Norway’s sovereign wealth fund has overtaken Abu Dhabi’s as the world’s largest. The rise of the Norway Government Pension Fund—Global (so named, though it’s not actually a pension fund) has not been unexpected; Norway’s oil industry has been booming, and the fund has been able to take advantage of its high exposure to equities markets to catch this year’s rally.
But what is surprising is that Abu Dhabi clearly isn’t keeping pace. Although it does not disclose many of its investments and data, the Abu Dhabi Investment Authority (ADIA) weathered the financial crisis of 2008-2009 remarkably well, reporting 20-year and 30-year returns higher than many of its peers. In 2011, it reported that it had earned an average of 6.9% annually for the previous two decades. Compare that to the 4.48% annual growth of Norway’s fund (paywall) since 1998, and its 633 billion kroner (currently $110 billion) loss after the fall of Lehman Brothers.
Today, both funds appear to run under the same basic guidelines: shifting investments away from slow-growth Europe and looking for yield in emerging markets. About half of Norway’s portfolio is comprised of European assets, versus 25%-35% of ADIA’s, but they’ve both cited attempts to diversify away from that region. Further, both rely on oil profits funneled almost directly into each fund.
So what allowed Norway to overtake Abu Dhabi? First, Norway has been seeing a major boom in oil investment; in September, the country revised its projections for 2012 oil industry growth upwards from 3.2% to 3.6%. Part of that has been generated by an exodus from now-risky euro area assets; non-euro Scandinavian countries have experienced a dramatic influx in capital since the euro crisis began, and investments in Norwegian businesses (like oil) seem more attractive because of Norway’s stability. Norway’s oil profits are put in its sovereign wealth fund, and thus the fund’s capital base is growing faster than ever.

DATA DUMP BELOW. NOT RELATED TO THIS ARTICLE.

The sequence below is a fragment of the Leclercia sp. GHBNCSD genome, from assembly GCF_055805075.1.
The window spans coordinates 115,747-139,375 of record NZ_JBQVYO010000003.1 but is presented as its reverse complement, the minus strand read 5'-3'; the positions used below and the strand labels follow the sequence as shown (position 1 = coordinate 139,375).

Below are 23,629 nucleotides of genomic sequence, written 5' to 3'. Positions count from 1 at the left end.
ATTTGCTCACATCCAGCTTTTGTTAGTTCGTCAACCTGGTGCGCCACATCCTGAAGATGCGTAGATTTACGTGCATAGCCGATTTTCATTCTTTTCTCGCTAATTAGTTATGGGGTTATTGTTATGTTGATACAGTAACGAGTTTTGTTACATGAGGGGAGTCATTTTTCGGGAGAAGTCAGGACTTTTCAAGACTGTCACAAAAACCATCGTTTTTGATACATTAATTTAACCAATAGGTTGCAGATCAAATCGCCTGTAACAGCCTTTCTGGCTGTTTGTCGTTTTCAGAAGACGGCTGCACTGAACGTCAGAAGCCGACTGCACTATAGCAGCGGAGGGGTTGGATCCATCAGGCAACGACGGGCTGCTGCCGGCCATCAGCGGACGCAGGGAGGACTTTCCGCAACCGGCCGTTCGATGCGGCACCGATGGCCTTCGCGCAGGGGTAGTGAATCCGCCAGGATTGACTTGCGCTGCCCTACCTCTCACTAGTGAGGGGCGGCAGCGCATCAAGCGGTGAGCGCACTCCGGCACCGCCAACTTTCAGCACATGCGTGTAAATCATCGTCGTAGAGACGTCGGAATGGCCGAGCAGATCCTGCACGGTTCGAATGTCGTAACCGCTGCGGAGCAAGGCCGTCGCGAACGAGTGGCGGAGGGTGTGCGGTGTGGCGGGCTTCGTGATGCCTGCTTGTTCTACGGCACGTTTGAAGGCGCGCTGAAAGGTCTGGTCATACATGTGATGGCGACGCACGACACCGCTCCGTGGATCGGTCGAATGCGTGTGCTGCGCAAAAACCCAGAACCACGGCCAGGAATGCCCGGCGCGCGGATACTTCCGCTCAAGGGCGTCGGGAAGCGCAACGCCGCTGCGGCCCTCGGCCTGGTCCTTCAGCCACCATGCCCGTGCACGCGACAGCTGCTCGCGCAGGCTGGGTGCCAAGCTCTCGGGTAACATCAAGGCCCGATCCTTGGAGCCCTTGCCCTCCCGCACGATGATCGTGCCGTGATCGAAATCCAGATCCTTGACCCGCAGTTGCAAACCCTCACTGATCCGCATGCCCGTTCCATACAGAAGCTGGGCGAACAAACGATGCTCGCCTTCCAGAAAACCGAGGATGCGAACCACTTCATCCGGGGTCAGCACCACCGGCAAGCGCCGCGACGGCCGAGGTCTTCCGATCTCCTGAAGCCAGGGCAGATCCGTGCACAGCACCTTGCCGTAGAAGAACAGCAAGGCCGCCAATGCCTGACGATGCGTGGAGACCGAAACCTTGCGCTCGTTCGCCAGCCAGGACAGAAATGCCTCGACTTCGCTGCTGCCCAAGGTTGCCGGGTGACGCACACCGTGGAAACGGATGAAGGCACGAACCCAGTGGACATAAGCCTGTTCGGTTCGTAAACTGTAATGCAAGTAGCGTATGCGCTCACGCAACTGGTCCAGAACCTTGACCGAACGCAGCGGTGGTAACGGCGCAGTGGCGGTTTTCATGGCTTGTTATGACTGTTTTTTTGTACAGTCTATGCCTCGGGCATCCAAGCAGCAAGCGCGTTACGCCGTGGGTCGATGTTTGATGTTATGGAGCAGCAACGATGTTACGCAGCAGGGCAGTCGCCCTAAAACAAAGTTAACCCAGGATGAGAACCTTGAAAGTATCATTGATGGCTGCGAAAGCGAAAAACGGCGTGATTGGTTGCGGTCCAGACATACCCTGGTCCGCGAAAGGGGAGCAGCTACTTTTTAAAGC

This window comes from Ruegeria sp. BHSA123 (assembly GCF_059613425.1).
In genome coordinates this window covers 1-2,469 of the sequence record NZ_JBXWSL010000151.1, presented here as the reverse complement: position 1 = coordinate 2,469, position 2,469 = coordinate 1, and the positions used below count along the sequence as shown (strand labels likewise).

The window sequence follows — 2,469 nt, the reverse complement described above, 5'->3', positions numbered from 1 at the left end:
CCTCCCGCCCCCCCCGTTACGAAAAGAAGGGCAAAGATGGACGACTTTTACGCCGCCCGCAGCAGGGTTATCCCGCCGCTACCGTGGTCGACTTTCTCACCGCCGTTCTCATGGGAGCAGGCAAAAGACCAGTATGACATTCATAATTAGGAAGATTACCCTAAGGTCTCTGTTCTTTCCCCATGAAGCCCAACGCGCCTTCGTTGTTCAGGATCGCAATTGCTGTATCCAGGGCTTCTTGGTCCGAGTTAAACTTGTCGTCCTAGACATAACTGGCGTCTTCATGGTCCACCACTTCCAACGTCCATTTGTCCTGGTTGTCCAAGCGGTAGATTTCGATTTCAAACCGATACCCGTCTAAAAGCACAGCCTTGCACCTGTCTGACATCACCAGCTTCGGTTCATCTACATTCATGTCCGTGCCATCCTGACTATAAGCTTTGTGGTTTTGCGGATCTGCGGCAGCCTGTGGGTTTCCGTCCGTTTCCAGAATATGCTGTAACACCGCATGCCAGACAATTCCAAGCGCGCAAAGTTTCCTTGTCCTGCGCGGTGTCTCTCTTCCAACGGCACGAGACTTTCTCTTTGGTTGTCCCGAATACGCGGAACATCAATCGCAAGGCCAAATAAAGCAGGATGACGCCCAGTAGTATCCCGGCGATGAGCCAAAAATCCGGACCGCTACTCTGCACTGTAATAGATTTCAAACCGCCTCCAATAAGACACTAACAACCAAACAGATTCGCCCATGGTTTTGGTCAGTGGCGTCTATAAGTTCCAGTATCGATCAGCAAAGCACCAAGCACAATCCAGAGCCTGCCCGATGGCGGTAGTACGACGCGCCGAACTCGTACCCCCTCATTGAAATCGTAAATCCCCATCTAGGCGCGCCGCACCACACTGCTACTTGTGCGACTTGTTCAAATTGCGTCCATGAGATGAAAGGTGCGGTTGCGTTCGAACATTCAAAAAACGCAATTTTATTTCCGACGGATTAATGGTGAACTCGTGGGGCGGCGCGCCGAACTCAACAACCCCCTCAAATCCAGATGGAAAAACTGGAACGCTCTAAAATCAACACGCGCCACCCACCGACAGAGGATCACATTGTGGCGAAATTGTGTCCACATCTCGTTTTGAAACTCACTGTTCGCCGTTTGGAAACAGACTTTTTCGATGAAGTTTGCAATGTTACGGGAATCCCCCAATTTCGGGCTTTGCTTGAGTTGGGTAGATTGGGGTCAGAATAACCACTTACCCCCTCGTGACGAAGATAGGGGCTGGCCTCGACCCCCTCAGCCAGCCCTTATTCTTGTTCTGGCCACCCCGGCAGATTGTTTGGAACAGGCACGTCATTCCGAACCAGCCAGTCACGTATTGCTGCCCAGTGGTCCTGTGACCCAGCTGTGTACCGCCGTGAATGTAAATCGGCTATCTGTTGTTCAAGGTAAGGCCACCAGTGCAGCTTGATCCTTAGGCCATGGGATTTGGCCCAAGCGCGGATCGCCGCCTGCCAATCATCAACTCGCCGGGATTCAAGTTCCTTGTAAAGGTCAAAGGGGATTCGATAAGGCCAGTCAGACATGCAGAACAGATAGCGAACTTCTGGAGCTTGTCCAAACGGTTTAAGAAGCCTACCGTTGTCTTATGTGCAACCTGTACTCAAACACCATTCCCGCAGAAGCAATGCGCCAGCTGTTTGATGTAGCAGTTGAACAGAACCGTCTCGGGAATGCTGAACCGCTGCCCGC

At the same time, Gulf countries have become increasingly concerned that the Arab Spring rebellions will spread from North Africa and the Levant to the east. Thus, they’ve been pouring oil money back into their own economies and those of their neighbors in an attempt to defray income disparities. Middle Eastern countries will put an average of 8% of profits into sovereign wealth funds this year versus 13% in 2011.